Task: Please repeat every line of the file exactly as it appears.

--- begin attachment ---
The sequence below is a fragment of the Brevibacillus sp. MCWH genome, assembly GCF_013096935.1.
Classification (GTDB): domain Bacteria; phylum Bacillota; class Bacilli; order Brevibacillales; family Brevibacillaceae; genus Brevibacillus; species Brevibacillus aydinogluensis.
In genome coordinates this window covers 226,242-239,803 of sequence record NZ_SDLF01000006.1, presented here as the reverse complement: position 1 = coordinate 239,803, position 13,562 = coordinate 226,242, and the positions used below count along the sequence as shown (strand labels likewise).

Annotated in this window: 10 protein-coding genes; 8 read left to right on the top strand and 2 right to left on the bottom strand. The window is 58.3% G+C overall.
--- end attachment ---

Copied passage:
The sequence below is a fragment of the Brevibacillus sp. MCWH genome, assembly GCF_013096935.1.
Classification (GTDB): domain Bacteria; phylum Bacillota; class Bacilli; order Brevibacillales; family Brevibacillaceae; genus Brevibacillus; species Brevibacillus aydinogluensis.
In genome coordinates this window covers 226,242-239,803 of sequence record NZ_SDLF01000006.1, presented here as the reverse complement: position 1 = coordinate 239,803, position 13,562 = coordinate 226,242, and the positions used below count along the sequence as shown (strand labels likewise).

Annotated in this window: 10 protein-coding genes; 8 read left to right on the top strand and 2 right to left on the bottom strand. The window is 58.3% G+C overall.